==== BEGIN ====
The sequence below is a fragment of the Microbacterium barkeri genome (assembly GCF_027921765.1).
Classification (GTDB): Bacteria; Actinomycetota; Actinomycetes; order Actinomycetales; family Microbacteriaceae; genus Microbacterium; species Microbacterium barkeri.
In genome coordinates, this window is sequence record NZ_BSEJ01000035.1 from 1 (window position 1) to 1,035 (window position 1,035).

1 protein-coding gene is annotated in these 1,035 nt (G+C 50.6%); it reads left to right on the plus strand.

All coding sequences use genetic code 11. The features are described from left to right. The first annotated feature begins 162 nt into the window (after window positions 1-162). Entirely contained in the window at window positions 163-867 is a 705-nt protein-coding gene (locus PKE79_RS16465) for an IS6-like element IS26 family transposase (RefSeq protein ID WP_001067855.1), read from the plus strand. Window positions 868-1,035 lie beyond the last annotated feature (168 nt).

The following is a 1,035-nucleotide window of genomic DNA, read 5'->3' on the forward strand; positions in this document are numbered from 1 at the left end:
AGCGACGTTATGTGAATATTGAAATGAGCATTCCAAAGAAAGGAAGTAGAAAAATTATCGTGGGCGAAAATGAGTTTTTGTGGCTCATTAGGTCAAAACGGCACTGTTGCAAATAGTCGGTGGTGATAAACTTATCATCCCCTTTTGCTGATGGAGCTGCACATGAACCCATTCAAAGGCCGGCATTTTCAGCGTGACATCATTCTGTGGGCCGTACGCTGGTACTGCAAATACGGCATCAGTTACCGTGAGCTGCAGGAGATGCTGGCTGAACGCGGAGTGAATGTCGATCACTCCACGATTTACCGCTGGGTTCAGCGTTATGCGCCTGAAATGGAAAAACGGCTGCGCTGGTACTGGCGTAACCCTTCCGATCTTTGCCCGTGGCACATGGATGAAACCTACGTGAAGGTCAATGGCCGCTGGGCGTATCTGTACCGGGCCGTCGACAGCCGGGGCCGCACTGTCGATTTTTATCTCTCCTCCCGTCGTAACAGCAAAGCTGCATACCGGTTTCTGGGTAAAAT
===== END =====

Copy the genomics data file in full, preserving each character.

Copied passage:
The sequence below is a fragment of the Microbacterium barkeri genome (assembly GCF_027921765.1).
Classification (GTDB): Bacteria; Actinomycetota; Actinomycetes; order Actinomycetales; family Microbacteriaceae; genus Microbacterium; species Microbacterium barkeri.
In genome coordinates, this window is sequence record NZ_BSEJ01000035.1 from 1 (window position 1) to 1,035 (window position 1,035).

1 protein-coding gene is annotated in these 1,035 nt (G+C 50.6%); it reads left to right on the plus strand.

All coding sequences use genetic code 11. The features are described from left to right. The first annotated feature begins 162 nt into the window (after window positions 1-162). Entirely contained in the window at window positions 163-867 is a 705-nt protein-coding gene (locus PKE79_RS16465) for an IS6-like element IS26 family transposase (RefSeq protein ID WP_001067855.1), read from the plus strand. Window positions 868-1,035 lie beyond the last annotated feature (168 nt).

The following is a 1,035-nucleotide window of genomic DNA, read 5'->3' on the forward strand; positions in this document are numbered from 1 at the left end:
AGCGACGTTATGTGAATATTGAAATGAGCATTCCAAAGAAAGGAAGTAGAAAAATTATCGTGGGCGAAAATGAGTTTTTGTGGCTCATTAGGTCAAAACGGCACTGTTGCAAATAGTCGGTGGTGATAAACTTATCATCCCCTTTTGCTGATGGAGCTGCACATGAACCCATTCAAAGGCCGGCATTTTCAGCGTGACATCATTCTGTGGGCCGTACGCTGGTACTGCAAATACGGCATCAGTTACCGTGAGCTGCAGGAGATGCTGGCTGAACGCGGAGTGAATGTCGATCACTCCACGATTTACCGCTGGGTTCAGCGTTATGCGCCTGAAATGGAAAAACGGCTGCGCTGGTACTGGCGTAACCCTTCCGATCTTTGCCCGTGGCACATGGATGAAACCTACGTGAAGGTCAATGGCCGCTGGGCGTATCTGTACCGGGCCGTCGACAGCCGGGGCCGCACTGTCGATTTTTATCTCTCCTCCCGTCGTAACAGCAAAGCTGCATACCGGTTTCTGGGTAAAAT